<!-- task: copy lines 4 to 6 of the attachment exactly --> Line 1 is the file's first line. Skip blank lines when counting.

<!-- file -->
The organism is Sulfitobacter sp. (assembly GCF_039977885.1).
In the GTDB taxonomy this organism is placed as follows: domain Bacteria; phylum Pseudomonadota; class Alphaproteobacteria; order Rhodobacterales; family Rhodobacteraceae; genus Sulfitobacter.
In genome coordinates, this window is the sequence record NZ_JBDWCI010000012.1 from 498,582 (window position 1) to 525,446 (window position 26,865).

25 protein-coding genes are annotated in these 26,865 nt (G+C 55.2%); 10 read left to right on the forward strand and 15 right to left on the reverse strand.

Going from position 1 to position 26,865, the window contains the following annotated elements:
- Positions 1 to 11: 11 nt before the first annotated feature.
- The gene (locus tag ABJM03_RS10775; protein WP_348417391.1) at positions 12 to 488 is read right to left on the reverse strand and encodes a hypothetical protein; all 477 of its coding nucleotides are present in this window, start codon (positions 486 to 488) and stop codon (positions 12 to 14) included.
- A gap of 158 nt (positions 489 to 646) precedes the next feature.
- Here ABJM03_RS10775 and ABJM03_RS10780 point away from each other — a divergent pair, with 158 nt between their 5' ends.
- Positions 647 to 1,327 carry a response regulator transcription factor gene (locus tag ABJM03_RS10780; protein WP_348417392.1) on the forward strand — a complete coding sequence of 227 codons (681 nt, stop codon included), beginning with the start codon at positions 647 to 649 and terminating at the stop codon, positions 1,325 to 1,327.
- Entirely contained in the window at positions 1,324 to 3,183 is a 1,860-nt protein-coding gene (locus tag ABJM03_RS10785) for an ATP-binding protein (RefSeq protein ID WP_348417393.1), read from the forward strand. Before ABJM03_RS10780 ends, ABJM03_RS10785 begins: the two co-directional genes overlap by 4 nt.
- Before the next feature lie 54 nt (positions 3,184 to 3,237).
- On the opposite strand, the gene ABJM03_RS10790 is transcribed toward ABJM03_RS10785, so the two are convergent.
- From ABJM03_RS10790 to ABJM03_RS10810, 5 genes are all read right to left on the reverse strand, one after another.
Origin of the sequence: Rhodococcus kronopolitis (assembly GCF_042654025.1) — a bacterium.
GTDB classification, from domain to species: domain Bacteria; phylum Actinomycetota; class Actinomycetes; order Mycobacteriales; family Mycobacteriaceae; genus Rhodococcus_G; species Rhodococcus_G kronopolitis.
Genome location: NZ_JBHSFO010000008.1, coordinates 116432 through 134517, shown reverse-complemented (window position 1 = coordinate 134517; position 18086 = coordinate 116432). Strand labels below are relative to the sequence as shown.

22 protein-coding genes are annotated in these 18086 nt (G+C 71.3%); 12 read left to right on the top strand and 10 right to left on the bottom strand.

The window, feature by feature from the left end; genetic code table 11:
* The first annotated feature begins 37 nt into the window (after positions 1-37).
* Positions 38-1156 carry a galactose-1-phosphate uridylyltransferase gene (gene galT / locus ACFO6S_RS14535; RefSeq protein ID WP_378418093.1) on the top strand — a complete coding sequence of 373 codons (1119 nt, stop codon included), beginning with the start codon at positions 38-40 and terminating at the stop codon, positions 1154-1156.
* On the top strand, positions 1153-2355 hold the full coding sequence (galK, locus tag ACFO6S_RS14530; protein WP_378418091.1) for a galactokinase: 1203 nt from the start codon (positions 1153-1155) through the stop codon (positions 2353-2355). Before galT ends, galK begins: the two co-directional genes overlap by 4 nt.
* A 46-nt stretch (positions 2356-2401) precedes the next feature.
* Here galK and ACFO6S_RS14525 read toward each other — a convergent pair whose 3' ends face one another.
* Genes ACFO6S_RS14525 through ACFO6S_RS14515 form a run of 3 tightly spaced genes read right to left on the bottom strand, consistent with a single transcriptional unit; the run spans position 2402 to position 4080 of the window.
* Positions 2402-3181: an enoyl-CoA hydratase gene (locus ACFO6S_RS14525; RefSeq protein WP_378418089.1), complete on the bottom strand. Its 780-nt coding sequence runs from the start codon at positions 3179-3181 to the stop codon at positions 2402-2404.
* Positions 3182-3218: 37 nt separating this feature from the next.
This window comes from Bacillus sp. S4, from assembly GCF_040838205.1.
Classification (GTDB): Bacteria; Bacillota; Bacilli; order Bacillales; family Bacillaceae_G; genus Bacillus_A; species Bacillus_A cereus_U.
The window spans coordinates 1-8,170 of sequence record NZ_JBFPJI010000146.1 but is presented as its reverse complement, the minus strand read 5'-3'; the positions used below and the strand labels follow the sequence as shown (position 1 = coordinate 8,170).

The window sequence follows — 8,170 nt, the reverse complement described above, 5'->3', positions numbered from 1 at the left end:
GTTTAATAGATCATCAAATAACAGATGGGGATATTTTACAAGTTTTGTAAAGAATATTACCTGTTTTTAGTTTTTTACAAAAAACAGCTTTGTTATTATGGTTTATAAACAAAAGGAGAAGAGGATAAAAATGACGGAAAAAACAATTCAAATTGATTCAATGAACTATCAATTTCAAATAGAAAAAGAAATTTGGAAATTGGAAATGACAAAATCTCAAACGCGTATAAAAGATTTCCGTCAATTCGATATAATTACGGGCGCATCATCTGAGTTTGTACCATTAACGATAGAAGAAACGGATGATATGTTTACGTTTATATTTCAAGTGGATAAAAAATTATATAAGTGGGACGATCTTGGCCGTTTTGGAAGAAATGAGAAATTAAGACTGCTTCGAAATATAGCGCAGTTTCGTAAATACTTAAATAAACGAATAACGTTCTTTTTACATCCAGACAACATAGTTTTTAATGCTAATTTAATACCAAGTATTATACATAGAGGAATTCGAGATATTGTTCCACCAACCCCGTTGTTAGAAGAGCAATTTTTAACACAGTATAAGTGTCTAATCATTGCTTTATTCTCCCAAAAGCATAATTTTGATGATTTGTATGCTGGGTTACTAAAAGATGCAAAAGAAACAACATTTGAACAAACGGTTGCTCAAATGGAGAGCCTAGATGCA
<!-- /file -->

25 protein-coding genes are annotated in these 26,865 nt (G+C 55.2%); 10 read left to right on the forward strand and 15 right to left on the reverse strand.

Going from position 1 to position 26,865, the window contains the following annotated elements:
- Positions 1 to 11: 11 nt before the first annotated feature.